You owe it to the fact that you can contemplate meaning at all to be as meaningful as something meaningless can be.  In other words, look at what you really are.  You are not a star, billions of years old, only to die in a billion more.  You are a life form.  And while the elements that form you will eventually be broken down, shifted a billion light years across the universe, the thing that makes you you will never exist again.  Your consciousness.  Your ability to appreciate music.  Your ability to love.

If you don't do something with that knowledge, you do a disservice to all things, matter and energy alike.
As far as I can tell nothing is keeping track of what we're doing or will ever do. Maybe another group consciousnesses will rise up elsewhere in the universe and find what we're doing, but everything will just collapse in on itself again at the end of the universe. Will that reset everything? That's why I think eternal recurrence is interesting. It's really the only thing I can think of, besides the obvious 'just have a good time', that someone should try to move forward with their lives. If you're miserable this time, you will be miserable the next time!

Urgh, sorry, I don't know why I even made this thread.

Offline Samothec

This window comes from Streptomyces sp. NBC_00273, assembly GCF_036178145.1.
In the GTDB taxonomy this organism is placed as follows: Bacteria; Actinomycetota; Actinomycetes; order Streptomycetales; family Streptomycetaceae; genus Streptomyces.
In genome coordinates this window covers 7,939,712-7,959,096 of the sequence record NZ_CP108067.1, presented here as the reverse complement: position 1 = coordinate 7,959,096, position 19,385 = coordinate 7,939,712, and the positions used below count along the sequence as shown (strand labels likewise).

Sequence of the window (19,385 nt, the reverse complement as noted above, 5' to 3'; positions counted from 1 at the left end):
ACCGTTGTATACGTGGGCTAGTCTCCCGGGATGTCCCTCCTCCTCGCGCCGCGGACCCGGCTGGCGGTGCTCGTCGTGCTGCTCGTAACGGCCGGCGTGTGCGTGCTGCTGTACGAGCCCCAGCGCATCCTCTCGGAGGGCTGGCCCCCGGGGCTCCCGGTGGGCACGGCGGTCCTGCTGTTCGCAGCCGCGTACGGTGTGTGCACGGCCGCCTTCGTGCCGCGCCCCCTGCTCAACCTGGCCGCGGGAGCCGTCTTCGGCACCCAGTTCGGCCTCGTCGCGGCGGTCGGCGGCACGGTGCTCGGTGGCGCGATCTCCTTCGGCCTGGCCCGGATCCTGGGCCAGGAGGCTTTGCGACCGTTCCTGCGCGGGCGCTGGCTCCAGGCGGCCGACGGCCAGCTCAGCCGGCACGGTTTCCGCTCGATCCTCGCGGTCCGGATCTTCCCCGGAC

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Re: Beating existential nihilism
« Reply #5 on: June 21, 2012, 04:22:08 AM »
It feels like there is no purpose because you're used to "knowing" there is a purpose. But was that purpose? Nothing. It was the real nihilism since nothing we did really mattered since it was only God that mattered.

Now, what you do matters. Because there is no god(s). We make our own purpose. We now matter. If you want a purpose until you can find your own, here:

The purpose of human life is to make life fair for each other.

Since life isn't fair but we have a sense of fairness, act on it and make life fair for others. If most people do that then we can make our whole race and planet better.
Faith must trample under foot all reason, sense, and understanding. - Martin Luther

Offline BaalServant

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Re: Beating existential nihilism
« Reply #6 on: June 21, 2012, 04:00:27 PM »
What kin hell, Bereft_of_Faith, inveni0, and Samothec said, with one minor correction:

The purpose of human life is to make life fair for each other.

I only amend the first word of this sentence to, "One."

Urgh, sorry, I don't know why I even made this thread.

Hey, don't apologize - it's a good question.  The fact that you're asking it means you're still being skeptical of your beliefs.

I personally don't consider it written in stone that everything's going to disappear eventually and nothing will matter after a billion billion years.  What if we do find a way around Godel's Incompleteness Theorem?  What if we do end up solving the n-body problem?  What if we do find a loophole that allows us to overcome entropy?